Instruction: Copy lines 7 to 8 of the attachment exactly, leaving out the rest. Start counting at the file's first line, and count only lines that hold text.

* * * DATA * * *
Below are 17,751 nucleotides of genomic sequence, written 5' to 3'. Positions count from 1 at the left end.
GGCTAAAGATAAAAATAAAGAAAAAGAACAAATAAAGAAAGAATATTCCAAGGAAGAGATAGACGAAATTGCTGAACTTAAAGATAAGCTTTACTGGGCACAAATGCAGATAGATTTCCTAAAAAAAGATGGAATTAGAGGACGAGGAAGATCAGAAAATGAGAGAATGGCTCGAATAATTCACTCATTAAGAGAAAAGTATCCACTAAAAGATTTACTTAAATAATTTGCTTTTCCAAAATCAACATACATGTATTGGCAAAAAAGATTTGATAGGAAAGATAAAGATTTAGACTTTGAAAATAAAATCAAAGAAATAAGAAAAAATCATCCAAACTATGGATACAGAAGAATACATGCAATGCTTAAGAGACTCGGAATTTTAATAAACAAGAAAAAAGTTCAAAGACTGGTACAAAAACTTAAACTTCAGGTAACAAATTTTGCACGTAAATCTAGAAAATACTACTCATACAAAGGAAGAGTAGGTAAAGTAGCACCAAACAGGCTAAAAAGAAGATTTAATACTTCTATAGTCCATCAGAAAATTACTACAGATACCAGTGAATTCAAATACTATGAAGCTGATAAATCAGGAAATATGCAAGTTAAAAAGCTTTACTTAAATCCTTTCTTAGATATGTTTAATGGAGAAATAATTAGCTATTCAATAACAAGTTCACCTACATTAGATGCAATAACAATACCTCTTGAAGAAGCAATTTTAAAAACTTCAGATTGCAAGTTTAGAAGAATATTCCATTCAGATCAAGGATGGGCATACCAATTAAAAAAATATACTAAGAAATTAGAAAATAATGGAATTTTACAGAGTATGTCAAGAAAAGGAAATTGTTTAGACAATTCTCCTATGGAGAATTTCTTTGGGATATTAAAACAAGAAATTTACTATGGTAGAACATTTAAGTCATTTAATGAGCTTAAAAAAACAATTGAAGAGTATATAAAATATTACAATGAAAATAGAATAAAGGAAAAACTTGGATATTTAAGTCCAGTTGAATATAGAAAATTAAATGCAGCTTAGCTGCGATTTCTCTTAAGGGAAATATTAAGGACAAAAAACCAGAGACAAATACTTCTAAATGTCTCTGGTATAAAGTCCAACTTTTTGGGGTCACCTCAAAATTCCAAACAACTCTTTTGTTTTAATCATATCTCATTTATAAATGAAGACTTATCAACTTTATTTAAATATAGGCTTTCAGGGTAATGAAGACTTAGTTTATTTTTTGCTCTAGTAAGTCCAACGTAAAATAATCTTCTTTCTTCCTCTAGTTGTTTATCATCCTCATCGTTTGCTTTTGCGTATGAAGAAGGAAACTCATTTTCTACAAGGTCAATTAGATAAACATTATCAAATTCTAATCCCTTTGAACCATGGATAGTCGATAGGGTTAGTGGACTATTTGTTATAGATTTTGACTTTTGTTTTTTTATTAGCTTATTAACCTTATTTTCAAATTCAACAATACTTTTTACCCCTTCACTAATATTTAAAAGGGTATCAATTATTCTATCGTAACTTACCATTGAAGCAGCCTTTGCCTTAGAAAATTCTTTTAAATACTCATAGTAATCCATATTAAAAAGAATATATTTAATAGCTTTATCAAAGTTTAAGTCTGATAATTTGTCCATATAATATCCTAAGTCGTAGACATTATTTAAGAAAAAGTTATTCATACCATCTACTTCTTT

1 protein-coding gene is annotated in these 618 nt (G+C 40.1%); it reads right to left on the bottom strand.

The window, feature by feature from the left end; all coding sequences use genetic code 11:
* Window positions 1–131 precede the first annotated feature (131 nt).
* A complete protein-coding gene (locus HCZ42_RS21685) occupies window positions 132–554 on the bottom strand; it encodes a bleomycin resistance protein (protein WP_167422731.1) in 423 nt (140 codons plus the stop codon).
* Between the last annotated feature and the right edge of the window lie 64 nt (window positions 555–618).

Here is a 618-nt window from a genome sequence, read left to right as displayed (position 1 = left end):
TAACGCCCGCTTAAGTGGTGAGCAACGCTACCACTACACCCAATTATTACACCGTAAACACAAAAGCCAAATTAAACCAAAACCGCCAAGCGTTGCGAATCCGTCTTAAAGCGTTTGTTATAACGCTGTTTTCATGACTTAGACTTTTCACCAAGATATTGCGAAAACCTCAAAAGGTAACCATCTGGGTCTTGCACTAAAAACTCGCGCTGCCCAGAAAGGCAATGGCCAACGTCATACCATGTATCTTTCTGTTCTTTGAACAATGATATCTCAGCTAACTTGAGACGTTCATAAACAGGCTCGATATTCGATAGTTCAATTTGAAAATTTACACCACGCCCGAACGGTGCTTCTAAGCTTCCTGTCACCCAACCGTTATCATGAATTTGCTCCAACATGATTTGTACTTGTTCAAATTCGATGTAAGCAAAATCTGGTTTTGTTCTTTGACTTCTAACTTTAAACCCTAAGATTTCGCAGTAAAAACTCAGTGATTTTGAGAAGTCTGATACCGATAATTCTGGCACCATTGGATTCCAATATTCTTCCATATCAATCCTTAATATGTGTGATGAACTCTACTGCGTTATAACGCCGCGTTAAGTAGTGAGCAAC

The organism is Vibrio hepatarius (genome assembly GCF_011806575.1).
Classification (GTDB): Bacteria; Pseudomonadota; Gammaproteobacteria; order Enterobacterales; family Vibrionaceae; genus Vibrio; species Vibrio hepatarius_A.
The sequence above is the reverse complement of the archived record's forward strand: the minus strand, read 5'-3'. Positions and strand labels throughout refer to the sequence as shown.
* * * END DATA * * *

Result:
* Between the last annotated feature and the right edge of the window lie 64 nt (window positions 555–618).

Here is a 618-nt window from a genome sequence, read left to right as displayed (position 1 = left end):